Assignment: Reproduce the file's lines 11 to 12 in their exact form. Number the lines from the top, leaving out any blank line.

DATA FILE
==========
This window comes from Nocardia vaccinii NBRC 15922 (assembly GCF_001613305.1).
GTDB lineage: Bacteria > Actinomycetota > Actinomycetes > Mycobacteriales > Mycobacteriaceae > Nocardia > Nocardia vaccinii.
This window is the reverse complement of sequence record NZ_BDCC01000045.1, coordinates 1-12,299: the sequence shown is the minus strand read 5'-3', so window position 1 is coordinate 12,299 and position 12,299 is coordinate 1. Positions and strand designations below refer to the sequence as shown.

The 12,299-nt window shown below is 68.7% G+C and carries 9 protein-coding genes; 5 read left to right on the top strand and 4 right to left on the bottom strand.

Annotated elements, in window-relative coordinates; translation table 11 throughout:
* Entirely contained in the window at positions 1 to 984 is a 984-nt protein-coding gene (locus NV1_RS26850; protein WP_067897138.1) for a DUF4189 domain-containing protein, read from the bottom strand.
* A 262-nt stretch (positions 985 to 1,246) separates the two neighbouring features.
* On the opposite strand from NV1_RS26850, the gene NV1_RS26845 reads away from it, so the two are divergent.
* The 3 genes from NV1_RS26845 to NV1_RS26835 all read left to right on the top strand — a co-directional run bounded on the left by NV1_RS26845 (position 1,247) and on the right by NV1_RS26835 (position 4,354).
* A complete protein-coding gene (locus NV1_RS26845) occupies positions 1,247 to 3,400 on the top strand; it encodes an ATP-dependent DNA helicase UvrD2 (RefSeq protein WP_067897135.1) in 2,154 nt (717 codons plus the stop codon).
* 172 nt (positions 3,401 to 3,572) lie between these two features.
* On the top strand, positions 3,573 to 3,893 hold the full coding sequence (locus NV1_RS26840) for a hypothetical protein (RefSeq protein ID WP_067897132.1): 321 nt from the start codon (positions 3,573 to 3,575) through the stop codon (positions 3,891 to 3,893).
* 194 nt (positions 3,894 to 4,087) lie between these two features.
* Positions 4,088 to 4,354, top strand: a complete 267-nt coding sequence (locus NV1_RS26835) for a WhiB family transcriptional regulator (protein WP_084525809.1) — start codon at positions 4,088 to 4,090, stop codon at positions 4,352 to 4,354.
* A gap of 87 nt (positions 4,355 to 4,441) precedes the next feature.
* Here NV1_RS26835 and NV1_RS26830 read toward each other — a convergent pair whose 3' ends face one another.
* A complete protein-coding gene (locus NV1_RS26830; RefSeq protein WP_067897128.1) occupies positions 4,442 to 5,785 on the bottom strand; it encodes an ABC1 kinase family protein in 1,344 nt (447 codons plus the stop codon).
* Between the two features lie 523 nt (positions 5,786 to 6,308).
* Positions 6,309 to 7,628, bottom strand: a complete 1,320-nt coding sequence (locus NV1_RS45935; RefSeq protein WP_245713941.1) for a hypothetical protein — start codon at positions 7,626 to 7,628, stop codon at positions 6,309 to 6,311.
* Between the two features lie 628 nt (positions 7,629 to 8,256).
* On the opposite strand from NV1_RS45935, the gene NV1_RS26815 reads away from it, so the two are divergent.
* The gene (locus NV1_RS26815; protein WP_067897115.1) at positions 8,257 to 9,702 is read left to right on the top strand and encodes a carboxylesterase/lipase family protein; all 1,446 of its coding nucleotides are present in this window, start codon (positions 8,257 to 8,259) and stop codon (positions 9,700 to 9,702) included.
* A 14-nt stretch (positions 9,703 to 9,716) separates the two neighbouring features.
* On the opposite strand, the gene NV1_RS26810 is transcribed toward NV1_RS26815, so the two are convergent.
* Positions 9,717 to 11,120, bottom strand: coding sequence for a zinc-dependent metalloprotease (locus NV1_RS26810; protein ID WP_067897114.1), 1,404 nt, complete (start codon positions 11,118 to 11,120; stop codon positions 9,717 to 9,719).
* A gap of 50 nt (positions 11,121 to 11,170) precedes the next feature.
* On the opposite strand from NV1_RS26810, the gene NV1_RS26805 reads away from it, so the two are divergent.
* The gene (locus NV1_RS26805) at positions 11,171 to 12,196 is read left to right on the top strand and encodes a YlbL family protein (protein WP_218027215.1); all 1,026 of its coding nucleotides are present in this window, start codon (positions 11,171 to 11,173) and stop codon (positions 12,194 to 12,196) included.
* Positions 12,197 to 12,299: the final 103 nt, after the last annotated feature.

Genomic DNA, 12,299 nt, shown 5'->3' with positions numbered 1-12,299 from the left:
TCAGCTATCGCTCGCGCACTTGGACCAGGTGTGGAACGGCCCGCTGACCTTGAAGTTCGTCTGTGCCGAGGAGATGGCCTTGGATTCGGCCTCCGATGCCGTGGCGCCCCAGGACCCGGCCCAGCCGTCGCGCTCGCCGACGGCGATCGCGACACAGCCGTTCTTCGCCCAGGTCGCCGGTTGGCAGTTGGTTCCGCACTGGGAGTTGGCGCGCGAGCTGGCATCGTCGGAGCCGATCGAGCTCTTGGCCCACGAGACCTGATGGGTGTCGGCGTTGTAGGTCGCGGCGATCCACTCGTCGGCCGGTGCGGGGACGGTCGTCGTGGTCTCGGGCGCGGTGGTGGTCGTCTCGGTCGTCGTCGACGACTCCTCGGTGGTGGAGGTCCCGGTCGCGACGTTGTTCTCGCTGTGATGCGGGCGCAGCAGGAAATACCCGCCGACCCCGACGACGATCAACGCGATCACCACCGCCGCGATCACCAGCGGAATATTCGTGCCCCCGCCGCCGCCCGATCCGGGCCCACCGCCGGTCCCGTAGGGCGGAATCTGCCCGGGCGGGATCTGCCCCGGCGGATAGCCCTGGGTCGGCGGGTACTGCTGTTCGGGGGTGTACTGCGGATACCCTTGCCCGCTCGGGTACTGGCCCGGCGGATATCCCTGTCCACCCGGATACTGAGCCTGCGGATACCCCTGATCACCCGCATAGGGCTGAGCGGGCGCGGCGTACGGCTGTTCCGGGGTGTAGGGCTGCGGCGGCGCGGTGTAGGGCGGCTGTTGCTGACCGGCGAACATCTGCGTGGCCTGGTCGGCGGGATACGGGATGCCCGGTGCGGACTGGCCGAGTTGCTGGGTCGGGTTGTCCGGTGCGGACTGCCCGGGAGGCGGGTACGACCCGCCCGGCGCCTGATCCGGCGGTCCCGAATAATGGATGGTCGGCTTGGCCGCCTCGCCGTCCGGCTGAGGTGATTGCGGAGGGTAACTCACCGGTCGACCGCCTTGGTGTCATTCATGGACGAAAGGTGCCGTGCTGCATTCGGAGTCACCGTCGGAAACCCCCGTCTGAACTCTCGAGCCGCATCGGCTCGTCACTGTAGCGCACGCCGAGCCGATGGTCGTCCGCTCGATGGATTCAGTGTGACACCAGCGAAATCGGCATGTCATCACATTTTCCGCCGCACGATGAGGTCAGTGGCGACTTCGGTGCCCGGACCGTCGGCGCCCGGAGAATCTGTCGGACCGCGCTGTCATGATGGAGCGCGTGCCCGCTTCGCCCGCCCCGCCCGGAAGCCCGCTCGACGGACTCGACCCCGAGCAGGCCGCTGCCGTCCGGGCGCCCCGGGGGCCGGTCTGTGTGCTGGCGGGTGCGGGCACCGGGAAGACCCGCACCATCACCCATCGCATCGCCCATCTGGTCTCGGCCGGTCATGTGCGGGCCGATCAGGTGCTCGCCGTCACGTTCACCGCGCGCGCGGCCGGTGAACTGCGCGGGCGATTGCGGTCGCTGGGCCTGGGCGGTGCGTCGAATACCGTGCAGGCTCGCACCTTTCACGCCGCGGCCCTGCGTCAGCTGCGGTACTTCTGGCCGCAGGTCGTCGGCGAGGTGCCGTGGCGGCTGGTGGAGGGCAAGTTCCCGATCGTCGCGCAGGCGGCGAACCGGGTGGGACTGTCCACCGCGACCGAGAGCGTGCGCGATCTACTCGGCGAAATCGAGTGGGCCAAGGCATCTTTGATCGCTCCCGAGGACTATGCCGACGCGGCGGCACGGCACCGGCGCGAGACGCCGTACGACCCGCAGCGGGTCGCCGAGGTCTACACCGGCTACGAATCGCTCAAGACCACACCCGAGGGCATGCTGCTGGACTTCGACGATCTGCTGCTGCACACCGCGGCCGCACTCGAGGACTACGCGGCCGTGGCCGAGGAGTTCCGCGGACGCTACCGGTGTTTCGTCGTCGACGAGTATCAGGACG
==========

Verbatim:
* 172 nt (positions 3,401 to 3,572) lie between these two features.
* On the top strand, positions 3,573 to 3,893 hold the full coding sequence (locus NV1_RS26840) for a hypothetical protein (RefSeq protein ID WP_067897132.1): 321 nt from the start codon (positions 3,573 to 3,575) through the stop codon (positions 3,891 to 3,893).